Delegates at the World Summit on the Information Society have agreed on a document that allows the United States to maintain its role as administrator of the Internet.

A number of countries, including Syria, China, Iran, Cuba and Pakistan, actively campaigned to have a U.N.-affiliated agency put in charge of the net, and that had U.S. officials worried that the conference would lead to a cyberspace coup.

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Despite their defeat, countries critical of the negotiated arrangement aren’t giving up their fight, denouncing the California-based non-profit company, overseen by the Commerce Department, that will continue to administer the net, specifically Web site names and addresses.

U.S. officials, fearing that an administrative turnover might lead to censorship and a tax on e-mails, said that the agreement is a big win for Washington and Web users alike.

"The proposals that were put on the table to take, to destabilize the Internet by taking away the unique roll that the U.S. government has historically played to ensure the reliability and stability of the Internet all failed," said Ambassador David Gross, U.S. coordinator for international communications and information.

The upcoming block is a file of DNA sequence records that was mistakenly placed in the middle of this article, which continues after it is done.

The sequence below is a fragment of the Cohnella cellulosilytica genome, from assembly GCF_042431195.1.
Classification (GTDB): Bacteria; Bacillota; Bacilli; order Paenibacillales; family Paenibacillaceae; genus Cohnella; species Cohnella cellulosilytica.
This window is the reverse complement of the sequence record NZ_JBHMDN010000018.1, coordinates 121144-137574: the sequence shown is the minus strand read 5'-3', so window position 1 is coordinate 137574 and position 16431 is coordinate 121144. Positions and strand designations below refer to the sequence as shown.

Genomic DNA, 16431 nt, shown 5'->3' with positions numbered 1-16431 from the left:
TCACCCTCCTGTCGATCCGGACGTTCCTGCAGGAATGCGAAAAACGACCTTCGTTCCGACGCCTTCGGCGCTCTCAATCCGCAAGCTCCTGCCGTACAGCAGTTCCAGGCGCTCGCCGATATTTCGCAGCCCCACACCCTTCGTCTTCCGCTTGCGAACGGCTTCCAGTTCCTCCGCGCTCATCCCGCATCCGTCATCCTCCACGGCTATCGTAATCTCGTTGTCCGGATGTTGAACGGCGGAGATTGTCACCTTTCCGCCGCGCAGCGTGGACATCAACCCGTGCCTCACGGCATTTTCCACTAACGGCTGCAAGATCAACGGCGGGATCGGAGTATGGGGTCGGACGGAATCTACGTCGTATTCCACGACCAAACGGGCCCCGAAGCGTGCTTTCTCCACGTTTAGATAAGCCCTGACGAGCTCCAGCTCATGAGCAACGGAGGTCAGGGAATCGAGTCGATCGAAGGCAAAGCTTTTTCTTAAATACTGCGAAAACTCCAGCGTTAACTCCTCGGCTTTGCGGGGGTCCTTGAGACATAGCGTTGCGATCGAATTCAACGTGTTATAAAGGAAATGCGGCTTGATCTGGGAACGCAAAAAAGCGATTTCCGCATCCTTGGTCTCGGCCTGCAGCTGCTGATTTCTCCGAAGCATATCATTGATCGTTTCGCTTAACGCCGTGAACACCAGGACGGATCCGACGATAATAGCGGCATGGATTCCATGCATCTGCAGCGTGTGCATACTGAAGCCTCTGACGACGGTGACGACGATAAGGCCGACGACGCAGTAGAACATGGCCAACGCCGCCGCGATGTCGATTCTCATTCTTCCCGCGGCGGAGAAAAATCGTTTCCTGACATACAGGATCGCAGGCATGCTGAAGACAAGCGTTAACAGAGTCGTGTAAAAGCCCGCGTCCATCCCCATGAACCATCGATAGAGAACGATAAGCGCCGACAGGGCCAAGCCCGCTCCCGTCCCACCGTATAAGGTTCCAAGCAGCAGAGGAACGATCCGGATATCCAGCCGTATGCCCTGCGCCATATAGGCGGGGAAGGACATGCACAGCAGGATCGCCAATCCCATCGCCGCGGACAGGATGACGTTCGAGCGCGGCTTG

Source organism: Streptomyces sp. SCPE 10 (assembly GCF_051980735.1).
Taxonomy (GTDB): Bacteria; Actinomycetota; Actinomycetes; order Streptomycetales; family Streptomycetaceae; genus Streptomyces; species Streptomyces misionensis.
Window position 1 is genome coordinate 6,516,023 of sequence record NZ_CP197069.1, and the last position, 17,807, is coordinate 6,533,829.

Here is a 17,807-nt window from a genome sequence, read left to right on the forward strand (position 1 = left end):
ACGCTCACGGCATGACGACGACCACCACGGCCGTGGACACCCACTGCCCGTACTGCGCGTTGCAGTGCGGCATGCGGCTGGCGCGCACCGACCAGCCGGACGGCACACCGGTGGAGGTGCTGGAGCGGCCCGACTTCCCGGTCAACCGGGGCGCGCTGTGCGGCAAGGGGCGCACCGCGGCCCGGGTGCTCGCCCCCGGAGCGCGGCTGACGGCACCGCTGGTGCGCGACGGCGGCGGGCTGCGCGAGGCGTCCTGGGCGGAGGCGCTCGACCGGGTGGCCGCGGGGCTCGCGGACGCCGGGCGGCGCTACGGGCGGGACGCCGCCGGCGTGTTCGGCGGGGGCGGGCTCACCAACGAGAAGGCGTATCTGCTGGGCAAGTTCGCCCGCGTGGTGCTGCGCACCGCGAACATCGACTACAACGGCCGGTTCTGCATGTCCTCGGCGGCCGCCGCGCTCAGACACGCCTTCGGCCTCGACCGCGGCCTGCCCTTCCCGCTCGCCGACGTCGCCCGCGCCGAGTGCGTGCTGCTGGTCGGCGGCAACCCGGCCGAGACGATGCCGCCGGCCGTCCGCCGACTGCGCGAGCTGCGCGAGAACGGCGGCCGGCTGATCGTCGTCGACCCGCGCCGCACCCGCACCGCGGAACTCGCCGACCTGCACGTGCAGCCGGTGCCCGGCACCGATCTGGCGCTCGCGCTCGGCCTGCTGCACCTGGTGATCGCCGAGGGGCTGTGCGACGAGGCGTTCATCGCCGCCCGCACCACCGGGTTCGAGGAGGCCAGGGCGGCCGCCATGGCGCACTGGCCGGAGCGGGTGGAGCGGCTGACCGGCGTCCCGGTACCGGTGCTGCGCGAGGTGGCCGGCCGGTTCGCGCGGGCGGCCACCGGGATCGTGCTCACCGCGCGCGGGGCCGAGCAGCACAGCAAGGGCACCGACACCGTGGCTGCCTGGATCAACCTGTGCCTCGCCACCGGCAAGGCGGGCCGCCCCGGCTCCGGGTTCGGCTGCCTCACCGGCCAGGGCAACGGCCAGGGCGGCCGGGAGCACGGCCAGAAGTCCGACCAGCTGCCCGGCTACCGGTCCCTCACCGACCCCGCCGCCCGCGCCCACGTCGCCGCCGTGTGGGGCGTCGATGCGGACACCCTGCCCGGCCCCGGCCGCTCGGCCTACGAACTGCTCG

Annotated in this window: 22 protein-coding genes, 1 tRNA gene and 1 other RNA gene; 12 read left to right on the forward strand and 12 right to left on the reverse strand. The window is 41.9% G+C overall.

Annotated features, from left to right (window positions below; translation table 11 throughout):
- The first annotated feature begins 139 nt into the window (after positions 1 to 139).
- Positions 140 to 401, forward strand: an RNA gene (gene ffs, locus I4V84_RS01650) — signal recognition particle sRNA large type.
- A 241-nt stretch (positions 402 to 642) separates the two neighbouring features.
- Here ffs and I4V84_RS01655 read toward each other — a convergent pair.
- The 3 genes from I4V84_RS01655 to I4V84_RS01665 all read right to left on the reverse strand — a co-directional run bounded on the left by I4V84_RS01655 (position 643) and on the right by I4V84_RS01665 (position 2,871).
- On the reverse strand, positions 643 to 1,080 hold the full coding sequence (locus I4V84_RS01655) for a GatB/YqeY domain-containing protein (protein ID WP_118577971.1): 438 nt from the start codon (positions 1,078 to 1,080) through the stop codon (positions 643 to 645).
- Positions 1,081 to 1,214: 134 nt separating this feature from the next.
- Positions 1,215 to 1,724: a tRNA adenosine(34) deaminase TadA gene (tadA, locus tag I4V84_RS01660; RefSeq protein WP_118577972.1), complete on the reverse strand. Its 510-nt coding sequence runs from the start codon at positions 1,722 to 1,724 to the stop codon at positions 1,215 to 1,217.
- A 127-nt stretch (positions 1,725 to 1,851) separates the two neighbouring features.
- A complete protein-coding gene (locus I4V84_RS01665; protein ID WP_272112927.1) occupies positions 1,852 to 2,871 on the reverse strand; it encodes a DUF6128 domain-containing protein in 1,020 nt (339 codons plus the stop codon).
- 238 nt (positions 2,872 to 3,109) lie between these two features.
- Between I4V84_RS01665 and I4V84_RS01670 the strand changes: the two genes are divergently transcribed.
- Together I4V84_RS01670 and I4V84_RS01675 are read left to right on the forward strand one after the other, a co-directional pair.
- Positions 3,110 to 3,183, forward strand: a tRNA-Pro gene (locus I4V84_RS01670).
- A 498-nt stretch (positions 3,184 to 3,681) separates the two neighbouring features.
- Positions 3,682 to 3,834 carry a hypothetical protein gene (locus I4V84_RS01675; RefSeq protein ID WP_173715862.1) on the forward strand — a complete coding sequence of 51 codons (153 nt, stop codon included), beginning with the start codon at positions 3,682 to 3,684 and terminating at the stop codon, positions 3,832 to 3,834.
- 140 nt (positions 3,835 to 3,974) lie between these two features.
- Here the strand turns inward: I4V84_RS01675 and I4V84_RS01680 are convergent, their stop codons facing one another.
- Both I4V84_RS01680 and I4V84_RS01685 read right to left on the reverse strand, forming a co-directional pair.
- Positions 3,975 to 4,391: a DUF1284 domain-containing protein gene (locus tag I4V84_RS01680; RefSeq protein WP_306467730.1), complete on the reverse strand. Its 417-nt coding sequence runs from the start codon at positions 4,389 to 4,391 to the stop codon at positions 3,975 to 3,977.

The topic of who should control the Internet was not the only controversy at the summit. Holding the summit in Tunisia, a North African country human rights groups claim has banned Web sites that criticize its government, caused some controversy.

U.N. Secretary General Kofi Annan offered no apologies for the chosen location of the summit, but did admit that the Tunisian government had been guilty of repressing freedom of expression. Annan also said that the U.N. has no desire to takeover the net.

While it seems that the United States came out of the summit victorious, officials warn that the country has to stay vigilant against future takeover attempts. The agreement establishes a global forum to discuss Internet issues. The forum has no authority to implement change, but it could keep alive the prospect of taking Internet control away from the United States.

FOX News' David Lee Miller and Jonathan Wachtel contributed to this report.